The rest of the story is just a hodge-podge of firemen and policemen confirming he is dead and all of us trying to track down his missing cell phone, so they could notify his family. Morrie had his rental form with his sister's number, which I called and got an answering machine. I didn't want to drop that kind of bomb with a message, so I hung up. Thankfully the police said they'd take care of it and eventually were able to get a hold of his son.
I couldn't get the smell out of my head for days and I don't like that I share a wall with where he passed away. I get creeped out thinking about the body and I am thankful I don't work in a profession where I would witness things like this on a regular basis, but the thing that surprises me the most is how sad I am about it. I really wasn't expecting to feel such a weight on my chest. He was my neighbor, but not a best friend, or a family member. It really made me realize how much we can take for granted the people in our everyday lives.
Before Fred died, if you had asked me about him, I would have told you he talked non stop, repeated the same stories ad nauseum and would never let you get a word in edge wise. I would have said he was nice, but on blistering hot summer days, I was going to lose my mind when he'd trap me on the stairs to talk, while I was juggling two boys and grocery bags. All of that is true, but now that he is dead, the space he occupied is so empty and I can see all the other things that made Fred who he was.
Now I would tell you about how he decorated for holidays. How he went all out, especially for Christmas, which is rare in apartment living and I am really going to miss seeing the decorations this year. I would tell you how he was so happy we didn't end up moving in August and how he always was so sweet to my boys. I would tell you how he made sure our mail was collected when we were out of town and how he was nicknamed the neighborhood watch, because he kept an eye on everything. I would tell you how he reached out to all the neighbors and got us to all know each other better. People are so much more than their annoying habits and it does everyone a disservice if we don't realize this till they are gone.
The question playing in my mind is, "Did I do all I could do?" I don't mean, could I have saved him. From the amount of blood, I am sure he would have died even if I had been in the room with him. What I mean by did I do all I could do is... Did I let him know he was cared for? Did I follow the Savior's command that if we love him, feed his sheep. When Fred's medicine started making him sick, I saw him looking very shaky on his feet. He mentioned that he had fallen that day. In my mind I thought how dangerous that could be for someone that lives alone, but I didn't offer to get his number and call and check on him each day. I asked if he was hungry, but when he turned down my offer, I left it at that. I didn't bring food by, just in case. I think we were good neighbors to Fred, but I also know I didn't act on every prompting and now I know that when the opportunity is over, regret is a hard pill to swallow. I know Fred is in a better place, but could I have made his time here better?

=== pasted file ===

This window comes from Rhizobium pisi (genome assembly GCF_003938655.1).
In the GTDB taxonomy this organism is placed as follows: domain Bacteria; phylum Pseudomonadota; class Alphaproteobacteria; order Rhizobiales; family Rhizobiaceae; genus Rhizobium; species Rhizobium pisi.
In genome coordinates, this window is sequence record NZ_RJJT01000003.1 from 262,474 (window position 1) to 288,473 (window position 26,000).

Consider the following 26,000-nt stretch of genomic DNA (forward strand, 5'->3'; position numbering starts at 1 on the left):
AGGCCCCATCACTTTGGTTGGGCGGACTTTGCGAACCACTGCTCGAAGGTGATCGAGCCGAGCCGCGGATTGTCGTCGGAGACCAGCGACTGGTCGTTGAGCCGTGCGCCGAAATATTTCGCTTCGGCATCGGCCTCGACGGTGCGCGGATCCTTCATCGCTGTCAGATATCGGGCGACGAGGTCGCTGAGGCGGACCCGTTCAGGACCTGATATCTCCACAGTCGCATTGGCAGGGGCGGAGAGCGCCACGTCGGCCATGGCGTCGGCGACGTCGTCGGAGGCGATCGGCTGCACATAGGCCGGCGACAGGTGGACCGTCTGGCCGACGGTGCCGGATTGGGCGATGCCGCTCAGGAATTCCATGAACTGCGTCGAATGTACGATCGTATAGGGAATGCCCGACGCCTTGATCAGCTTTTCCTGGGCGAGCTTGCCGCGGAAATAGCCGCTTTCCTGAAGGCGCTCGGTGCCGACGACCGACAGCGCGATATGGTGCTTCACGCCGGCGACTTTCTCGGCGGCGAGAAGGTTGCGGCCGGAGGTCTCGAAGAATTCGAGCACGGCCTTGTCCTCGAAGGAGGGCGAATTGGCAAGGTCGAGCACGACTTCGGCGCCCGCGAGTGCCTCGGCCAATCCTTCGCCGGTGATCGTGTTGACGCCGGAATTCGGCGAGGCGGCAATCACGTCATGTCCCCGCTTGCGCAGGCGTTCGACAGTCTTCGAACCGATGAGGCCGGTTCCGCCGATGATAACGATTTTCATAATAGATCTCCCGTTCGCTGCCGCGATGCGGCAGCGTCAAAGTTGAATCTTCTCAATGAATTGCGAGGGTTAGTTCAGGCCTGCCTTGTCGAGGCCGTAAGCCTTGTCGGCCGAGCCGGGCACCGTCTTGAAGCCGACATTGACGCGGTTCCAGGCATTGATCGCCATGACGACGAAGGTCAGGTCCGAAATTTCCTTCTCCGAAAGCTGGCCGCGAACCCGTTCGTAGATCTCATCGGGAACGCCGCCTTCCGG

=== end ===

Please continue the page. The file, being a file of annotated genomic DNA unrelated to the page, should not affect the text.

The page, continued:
I have had friends and family members pass away that I was much closer to than Fred, but his passing has been hard in that he essentially lived with us, separated by only a wall. It is hard to lose someone you are used to seeing everyday and you feel their absence all the time, as you have constant reminders they are no longer there. I don't like seeing his empty parking space and I don't like how quickly his apartment was turned over and having hopeful renters walking through to apply. It makes people seem so disposable, to have the world just move on so quickly.
I'm not quite sure if I've been able to put my finger exactly on the lessons this has taught me, but to sum up this post, I offer three things...
1. You will never regret kindness. Take the time to act on promptings, even when it seems like you have no time.
2. The world will not stop for your passing, so don't spend so much time investing in things that are limited to this world.
3. Don't forget to feed the sheep. Even when it is a pain in the butt, they still need to eat. Do it at first, for no other reason than because you love the Savior and he asked you to, but, eventually, you will do it for the same reason you feed your naughty, noisy, entitled cat everyday, because despite his annoying, inconvenient behavior at times, you love him. Then you will wonder why it was ever hard for you to remember to feed the sheep in the first place, because they will all be part of you.
The light in me, sees the light in you.
Posted by The Bears at 11:12 PM